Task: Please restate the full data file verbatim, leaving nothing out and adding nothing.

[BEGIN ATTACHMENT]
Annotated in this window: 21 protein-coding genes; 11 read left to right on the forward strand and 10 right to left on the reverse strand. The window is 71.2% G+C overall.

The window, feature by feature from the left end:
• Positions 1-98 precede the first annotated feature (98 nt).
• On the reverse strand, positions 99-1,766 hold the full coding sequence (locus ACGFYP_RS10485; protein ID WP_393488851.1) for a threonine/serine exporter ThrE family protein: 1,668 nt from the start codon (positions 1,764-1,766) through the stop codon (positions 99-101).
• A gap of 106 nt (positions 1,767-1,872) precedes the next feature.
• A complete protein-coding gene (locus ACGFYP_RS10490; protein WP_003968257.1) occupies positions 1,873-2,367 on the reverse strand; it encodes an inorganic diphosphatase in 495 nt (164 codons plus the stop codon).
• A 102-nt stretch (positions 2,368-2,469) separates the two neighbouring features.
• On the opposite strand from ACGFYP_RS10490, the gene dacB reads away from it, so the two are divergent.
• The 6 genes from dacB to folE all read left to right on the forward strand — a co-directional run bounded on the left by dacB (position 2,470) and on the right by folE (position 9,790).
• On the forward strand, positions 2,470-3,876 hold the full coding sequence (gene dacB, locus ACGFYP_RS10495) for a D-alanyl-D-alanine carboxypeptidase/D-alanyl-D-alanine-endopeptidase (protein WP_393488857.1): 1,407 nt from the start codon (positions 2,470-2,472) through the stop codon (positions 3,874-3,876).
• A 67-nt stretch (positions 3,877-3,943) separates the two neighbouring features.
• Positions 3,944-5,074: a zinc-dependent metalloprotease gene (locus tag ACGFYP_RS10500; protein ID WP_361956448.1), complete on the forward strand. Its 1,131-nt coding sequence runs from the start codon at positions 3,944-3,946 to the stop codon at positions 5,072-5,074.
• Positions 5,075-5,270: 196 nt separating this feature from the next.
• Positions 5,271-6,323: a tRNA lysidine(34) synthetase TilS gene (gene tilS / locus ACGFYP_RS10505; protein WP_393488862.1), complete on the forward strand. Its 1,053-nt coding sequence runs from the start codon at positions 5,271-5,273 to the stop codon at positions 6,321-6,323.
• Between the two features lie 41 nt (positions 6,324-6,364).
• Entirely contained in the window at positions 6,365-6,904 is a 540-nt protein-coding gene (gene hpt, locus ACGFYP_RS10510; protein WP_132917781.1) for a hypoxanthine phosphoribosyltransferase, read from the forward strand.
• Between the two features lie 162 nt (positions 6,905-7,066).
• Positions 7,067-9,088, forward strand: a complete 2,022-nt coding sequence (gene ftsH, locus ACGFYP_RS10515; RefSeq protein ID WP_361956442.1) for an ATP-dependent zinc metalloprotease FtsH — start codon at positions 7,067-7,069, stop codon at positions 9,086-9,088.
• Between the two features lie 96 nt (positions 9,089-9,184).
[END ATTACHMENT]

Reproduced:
Annotated in this window: 21 protein-coding genes; 11 read left to right on the forward strand and 10 right to left on the reverse strand. The window is 71.2% G+C overall.

The window, feature by feature from the left end:
• Positions 1-98 precede the first annotated feature (98 nt).
• On the reverse strand, positions 99-1,766 hold the full coding sequence (locus ACGFYP_RS10485; protein ID WP_393488851.1) for a threonine/serine exporter ThrE family protein: 1,668 nt from the start codon (positions 1,764-1,766) through the stop codon (positions 99-101).
• A gap of 106 nt (positions 1,767-1,872) precedes the next feature.
• A complete protein-coding gene (locus ACGFYP_RS10490; protein WP_003968257.1) occupies positions 1,873-2,367 on the reverse strand; it encodes an inorganic diphosphatase in 495 nt (164 codons plus the stop codon).
• A 102-nt stretch (positions 2,368-2,469) separates the two neighbouring features.
• On the opposite strand from ACGFYP_RS10490, the gene dacB reads away from it, so the two are divergent.
• The 6 genes from dacB to folE all read left to right on the forward strand — a co-directional run bounded on the left by dacB (position 2,470) and on the right by folE (position 9,790).
• On the forward strand, positions 2,470-3,876 hold the full coding sequence (gene dacB, locus ACGFYP_RS10495) for a D-alanyl-D-alanine carboxypeptidase/D-alanyl-D-alanine-endopeptidase (protein WP_393488857.1): 1,407 nt from the start codon (positions 2,470-2,472) through the stop codon (positions 3,874-3,876).
• A 67-nt stretch (positions 3,877-3,943) separates the two neighbouring features.
• Positions 3,944-5,074: a zinc-dependent metalloprotease gene (locus tag ACGFYP_RS10500; protein ID WP_361956448.1), complete on the forward strand. Its 1,131-nt coding sequence runs from the start codon at positions 3,944-3,946 to the stop codon at positions 5,072-5,074.
• Positions 5,075-5,270: 196 nt separating this feature from the next.
• Positions 5,271-6,323: a tRNA lysidine(34) synthetase TilS gene (gene tilS / locus ACGFYP_RS10505; protein WP_393488862.1), complete on the forward strand. Its 1,053-nt coding sequence runs from the start codon at positions 5,271-5,273 to the stop codon at positions 6,321-6,323.
• Between the two features lie 41 nt (positions 6,324-6,364).
• Entirely contained in the window at positions 6,365-6,904 is a 540-nt protein-coding gene (gene hpt, locus ACGFYP_RS10510; protein WP_132917781.1) for a hypoxanthine phosphoribosyltransferase, read from the forward strand.
• Between the two features lie 162 nt (positions 6,905-7,066).
• Positions 7,067-9,088, forward strand: a complete 2,022-nt coding sequence (gene ftsH, locus ACGFYP_RS10515; RefSeq protein ID WP_361956442.1) for an ATP-dependent zinc metalloprotease FtsH — start codon at positions 7,067-7,069, stop codon at positions 9,086-9,088.
• Between the two features lie 96 nt (positions 9,089-9,184).